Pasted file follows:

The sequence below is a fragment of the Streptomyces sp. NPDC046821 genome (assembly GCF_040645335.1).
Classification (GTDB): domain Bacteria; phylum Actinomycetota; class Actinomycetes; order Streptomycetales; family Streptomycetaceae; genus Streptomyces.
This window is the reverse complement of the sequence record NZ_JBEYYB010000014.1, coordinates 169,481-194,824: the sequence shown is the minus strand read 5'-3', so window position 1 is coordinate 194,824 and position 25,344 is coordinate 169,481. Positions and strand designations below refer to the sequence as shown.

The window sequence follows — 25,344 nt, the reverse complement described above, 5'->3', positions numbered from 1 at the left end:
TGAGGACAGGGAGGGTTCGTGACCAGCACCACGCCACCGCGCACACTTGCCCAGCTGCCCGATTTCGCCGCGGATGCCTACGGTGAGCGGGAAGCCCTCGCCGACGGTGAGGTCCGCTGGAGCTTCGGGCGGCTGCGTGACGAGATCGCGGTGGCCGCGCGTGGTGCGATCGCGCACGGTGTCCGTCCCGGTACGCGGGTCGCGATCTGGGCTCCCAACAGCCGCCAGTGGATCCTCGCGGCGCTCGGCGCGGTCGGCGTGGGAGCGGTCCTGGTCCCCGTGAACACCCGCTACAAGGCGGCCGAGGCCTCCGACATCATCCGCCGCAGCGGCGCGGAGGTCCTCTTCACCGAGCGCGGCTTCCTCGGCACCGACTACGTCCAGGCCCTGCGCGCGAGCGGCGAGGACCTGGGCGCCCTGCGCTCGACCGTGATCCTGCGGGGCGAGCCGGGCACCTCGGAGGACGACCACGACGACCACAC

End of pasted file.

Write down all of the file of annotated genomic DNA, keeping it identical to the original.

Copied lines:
The sequence below is a fragment of the Streptomyces sp. NPDC046821 genome (assembly GCF_040645335.1).
Classification (GTDB): domain Bacteria; phylum Actinomycetota; class Actinomycetes; order Streptomycetales; family Streptomycetaceae; genus Streptomyces.
This window is the reverse complement of the sequence record NZ_JBEYYB010000014.1, coordinates 169,481-194,824: the sequence shown is the minus strand read 5'-3', so window position 1 is coordinate 194,824 and position 25,344 is coordinate 169,481. Positions and strand designations below refer to the sequence as shown.

The window sequence follows — 25,344 nt, the reverse complement described above, 5'->3', positions numbered from 1 at the left end:
TGAGGACAGGGAGGGTTCGTGACCAGCACCACGCCACCGCGCACACTTGCCCAGCTGCCCGATTTCGCCGCGGATGCCTACGGTGAGCGGGAAGCCCTCGCCGACGGTGAGGTCCGCTGGAGCTTCGGGCGGCTGCGTGACGAGATCGCGGTGGCCGCGCGTGGTGCGATCGCGCACGGTGTCCGTCCCGGTACGCGGGTCGCGATCTGGGCTCCCAACAGCCGCCAGTGGATCCTCGCGGCGCTCGGCGCGGTCGGCGTGGGAGCGGTCCTGGTCCCCGTGAACACCCGCTACAAGGCGGCCGAGGCCTCCGACATCATCCGCCGCAGCGGCGCGGAGGTCCTCTTCACCGAGCGCGGCTTCCTCGGCACCGACTACGTCCAGGCCCTGCGCGCGAGCGGCGAGGACCTGGGCGCCCTGCGCTCGACCGTGATCCTGCGGGGCGAGCCGGGCACCTCGGAGGACGACCACGACGACCACAC